Madonna, flashing a new gold cap on a tooth, certainly loved it. Her new fashion accessory is said to be inscribed with the initials 'DP' - standing for Dita Parla, an alias she has used when booking into hotels. The pop star, accompanied by a phalanx of bodyguards, was letting no one close enough to confirm the speculation.
But the accessories on the catwalk were equally colourful. The new hippies have trawled through London's Camden market and several dozen oriental souks picking up everything that came to hand. The models wore long strings of pearls and multi- coloured beads, big floppy hats and head ribbons.
They dressed in flower-power chic: floral print, trumpet-flare trousers, shirts with oversized cuffs and collars, and brocade and patchwork jackets in a dazzling spectrum of colours.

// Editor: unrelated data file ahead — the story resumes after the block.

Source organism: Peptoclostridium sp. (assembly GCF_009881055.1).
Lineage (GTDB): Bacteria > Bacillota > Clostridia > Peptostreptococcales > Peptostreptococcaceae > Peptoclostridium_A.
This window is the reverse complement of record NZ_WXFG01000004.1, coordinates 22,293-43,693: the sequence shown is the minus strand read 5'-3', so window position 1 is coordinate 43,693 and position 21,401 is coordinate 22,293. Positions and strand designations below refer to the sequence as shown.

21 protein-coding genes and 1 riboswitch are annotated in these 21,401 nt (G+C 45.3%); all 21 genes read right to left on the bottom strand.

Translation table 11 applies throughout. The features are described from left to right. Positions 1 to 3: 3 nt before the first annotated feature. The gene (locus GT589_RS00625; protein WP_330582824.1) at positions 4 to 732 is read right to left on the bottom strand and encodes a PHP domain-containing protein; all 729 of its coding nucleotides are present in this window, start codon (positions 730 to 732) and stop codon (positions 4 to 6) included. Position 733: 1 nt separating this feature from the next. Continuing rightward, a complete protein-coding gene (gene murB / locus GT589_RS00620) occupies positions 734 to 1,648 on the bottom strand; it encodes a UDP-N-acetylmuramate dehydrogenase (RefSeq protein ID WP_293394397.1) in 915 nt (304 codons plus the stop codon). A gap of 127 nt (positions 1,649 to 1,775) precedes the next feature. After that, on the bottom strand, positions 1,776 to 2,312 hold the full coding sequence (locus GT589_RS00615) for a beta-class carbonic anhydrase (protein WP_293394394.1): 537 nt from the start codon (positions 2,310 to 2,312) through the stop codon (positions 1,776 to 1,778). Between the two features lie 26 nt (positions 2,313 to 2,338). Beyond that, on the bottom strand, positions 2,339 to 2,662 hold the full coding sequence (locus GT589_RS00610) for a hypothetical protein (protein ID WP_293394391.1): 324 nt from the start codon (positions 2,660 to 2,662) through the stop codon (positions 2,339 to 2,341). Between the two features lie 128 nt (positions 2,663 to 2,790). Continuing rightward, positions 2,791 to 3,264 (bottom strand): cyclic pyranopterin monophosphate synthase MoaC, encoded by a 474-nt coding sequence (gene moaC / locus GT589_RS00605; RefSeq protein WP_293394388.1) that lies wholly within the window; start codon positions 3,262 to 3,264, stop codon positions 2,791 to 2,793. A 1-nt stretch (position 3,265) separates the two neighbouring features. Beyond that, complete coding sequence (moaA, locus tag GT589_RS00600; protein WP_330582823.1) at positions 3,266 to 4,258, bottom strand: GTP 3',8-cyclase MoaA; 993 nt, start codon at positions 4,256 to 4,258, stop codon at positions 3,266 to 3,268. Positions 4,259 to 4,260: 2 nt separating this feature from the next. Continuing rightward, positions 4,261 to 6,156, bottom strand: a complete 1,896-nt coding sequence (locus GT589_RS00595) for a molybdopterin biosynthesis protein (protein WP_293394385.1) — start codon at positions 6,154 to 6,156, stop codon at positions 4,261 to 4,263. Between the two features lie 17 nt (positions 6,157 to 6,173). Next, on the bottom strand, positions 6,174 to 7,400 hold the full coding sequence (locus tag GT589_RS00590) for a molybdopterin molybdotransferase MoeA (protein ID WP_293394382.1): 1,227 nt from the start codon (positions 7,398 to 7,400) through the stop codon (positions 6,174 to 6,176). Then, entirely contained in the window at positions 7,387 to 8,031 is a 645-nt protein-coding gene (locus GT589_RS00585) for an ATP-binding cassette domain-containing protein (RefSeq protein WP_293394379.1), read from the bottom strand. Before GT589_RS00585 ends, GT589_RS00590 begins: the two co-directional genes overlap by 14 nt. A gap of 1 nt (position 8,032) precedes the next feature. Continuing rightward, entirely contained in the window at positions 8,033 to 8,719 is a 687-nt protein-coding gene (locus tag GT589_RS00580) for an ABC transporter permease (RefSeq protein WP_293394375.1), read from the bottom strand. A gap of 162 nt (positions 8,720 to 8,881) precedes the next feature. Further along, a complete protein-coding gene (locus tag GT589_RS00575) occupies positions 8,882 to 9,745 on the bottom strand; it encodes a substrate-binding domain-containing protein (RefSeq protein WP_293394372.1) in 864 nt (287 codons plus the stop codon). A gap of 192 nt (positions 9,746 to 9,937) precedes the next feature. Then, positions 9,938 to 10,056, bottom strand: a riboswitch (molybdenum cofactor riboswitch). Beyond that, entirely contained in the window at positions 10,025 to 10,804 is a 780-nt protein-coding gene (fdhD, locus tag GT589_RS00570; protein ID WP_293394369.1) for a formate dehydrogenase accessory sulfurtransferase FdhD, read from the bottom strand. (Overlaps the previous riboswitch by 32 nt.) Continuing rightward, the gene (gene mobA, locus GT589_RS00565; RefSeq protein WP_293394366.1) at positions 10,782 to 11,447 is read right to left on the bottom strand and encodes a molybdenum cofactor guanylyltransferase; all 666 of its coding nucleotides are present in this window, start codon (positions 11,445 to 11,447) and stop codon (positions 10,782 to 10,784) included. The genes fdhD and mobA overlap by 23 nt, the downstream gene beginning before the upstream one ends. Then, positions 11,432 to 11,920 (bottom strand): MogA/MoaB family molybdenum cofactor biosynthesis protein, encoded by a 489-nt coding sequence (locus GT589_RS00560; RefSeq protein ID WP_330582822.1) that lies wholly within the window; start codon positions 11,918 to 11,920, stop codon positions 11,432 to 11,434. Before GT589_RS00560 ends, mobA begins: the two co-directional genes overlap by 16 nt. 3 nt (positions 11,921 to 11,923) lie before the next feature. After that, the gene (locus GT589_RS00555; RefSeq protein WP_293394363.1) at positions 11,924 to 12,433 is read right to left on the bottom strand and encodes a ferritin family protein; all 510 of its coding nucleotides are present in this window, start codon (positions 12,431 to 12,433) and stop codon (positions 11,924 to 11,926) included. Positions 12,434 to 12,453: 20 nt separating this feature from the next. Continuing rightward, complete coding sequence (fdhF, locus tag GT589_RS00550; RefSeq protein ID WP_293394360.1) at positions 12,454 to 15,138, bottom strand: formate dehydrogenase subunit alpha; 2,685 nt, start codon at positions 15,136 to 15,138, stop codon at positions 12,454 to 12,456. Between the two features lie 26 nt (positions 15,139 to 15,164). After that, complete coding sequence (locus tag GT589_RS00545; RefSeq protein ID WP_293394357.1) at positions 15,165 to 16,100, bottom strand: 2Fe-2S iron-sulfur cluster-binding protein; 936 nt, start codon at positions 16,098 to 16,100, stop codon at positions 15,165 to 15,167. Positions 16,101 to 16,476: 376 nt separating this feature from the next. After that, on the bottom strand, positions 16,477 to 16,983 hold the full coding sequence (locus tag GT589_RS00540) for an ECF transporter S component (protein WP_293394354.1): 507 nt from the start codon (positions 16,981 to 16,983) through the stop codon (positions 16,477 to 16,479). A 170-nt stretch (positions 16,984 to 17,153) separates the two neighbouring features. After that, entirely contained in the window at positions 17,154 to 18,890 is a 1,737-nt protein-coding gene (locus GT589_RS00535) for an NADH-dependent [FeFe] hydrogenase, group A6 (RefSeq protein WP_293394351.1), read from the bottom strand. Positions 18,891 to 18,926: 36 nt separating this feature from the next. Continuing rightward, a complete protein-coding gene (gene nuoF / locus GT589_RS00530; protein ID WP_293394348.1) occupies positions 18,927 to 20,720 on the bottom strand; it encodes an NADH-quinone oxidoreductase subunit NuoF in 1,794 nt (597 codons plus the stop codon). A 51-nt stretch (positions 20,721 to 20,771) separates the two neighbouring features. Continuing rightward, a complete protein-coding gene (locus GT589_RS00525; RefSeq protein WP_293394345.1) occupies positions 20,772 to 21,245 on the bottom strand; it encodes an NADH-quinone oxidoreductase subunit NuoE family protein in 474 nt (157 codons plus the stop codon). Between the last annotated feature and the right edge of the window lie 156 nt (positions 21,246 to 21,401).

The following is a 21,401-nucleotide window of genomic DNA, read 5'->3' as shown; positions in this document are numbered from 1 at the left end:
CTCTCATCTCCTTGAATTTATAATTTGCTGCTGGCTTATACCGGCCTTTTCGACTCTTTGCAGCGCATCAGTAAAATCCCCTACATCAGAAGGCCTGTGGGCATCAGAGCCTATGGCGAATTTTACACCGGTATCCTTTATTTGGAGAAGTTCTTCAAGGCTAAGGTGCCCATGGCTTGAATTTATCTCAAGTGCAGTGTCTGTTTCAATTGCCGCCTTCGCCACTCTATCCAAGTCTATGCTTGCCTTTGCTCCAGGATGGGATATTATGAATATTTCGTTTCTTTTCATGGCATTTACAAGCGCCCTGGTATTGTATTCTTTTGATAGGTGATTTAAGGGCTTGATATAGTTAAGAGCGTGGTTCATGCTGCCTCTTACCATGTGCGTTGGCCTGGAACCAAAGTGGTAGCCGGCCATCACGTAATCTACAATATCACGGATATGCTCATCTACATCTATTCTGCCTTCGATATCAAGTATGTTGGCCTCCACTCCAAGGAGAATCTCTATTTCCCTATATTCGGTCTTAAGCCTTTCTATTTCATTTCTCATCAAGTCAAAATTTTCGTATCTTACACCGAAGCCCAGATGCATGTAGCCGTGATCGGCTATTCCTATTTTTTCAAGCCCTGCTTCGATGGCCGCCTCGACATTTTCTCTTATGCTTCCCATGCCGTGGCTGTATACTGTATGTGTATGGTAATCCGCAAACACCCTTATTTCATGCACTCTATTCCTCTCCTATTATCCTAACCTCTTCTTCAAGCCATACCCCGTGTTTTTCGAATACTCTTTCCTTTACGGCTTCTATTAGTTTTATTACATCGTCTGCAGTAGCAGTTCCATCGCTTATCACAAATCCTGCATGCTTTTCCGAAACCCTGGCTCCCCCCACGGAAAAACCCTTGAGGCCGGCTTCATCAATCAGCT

Kate Moss, the new teenage supermodel from Croydon, south London, made her catwalk debut, wearing five inch (13cm) gold platforms to bring her up to the height of the other models. Designers are so keen to employ her services that they are making up special outfits for the petite newcomer.
The cross-cultural feel so prevalent in fashion for the Nineties was manifest. Dolce e Gabbana travelled to Los Angeles, Turkey, Mexico and renaissance Florence, whence they returned with patchwork prints that cut up Botticelli's Primavera and The Birth of Venus.
The idea is that no specific influence dominates, or the look becomes merely pastiche. The designers described their look as 'travelling around with the world on one's back'.
The big difference with the hippies of the Sixties and the Seventies can be summed up in one word: stretch. Thanks to the new generation of stretch fabrics, wide-lapelled, double-breasted jackets can hug the contours of the body. Even in pin-striped trouser suits, Dolce e Gabbana's women remain defiantly all-woman.